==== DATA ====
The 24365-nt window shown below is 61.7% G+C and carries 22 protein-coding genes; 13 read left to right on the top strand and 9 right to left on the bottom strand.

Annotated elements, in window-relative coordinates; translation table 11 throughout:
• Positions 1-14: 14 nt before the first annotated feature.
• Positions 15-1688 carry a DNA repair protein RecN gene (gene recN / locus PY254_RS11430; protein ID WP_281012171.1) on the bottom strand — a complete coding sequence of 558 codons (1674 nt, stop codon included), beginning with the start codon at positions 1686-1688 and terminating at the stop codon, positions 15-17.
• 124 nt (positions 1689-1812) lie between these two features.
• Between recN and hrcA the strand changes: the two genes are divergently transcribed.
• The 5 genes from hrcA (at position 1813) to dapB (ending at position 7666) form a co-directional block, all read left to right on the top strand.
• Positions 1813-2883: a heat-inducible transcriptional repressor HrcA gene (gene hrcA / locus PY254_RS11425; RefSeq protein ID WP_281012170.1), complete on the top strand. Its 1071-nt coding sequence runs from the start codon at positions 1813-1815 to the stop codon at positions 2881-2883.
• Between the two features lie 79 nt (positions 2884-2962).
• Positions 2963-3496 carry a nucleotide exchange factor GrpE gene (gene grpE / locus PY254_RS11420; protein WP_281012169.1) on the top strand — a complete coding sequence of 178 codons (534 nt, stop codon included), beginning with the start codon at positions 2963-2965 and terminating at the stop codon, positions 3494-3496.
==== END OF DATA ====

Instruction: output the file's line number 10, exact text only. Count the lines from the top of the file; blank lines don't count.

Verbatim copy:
• Positions 2963-3496 carry a nucleotide exchange factor GrpE gene (gene grpE / locus PY254_RS11420; protein WP_281012169.1) on the top strand — a complete coding sequence of 178 codons (534 nt, stop codon included), beginning with the start codon at positions 2963-2965 and terminating at the stop codon, positions 3494-3496.